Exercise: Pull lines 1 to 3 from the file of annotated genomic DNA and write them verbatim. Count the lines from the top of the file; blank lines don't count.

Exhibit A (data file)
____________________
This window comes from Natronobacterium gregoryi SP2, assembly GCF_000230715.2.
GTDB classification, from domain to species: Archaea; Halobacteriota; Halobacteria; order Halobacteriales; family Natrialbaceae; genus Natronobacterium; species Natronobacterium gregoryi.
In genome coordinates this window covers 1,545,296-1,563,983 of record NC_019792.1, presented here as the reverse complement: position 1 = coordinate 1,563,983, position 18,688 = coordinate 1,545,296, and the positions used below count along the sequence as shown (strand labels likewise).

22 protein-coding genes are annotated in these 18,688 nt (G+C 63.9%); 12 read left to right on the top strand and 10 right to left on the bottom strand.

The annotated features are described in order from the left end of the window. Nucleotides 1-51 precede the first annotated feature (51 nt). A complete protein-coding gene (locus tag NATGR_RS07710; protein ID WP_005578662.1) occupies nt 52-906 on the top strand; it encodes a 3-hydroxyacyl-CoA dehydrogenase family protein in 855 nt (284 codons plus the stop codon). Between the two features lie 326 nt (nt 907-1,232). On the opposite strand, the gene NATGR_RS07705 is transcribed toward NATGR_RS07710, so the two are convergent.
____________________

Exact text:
This window comes from Natronobacterium gregoryi SP2, assembly GCF_000230715.2.
GTDB classification, from domain to species: Archaea; Halobacteriota; Halobacteria; order Halobacteriales; family Natrialbaceae; genus Natronobacterium; species Natronobacterium gregoryi.
In genome coordinates this window covers 1,545,296-1,563,983 of record NC_019792.1, presented here as the reverse complement: position 1 = coordinate 1,563,983, position 18,688 = coordinate 1,545,296, and the positions used below count along the sequence as shown (strand labels likewise).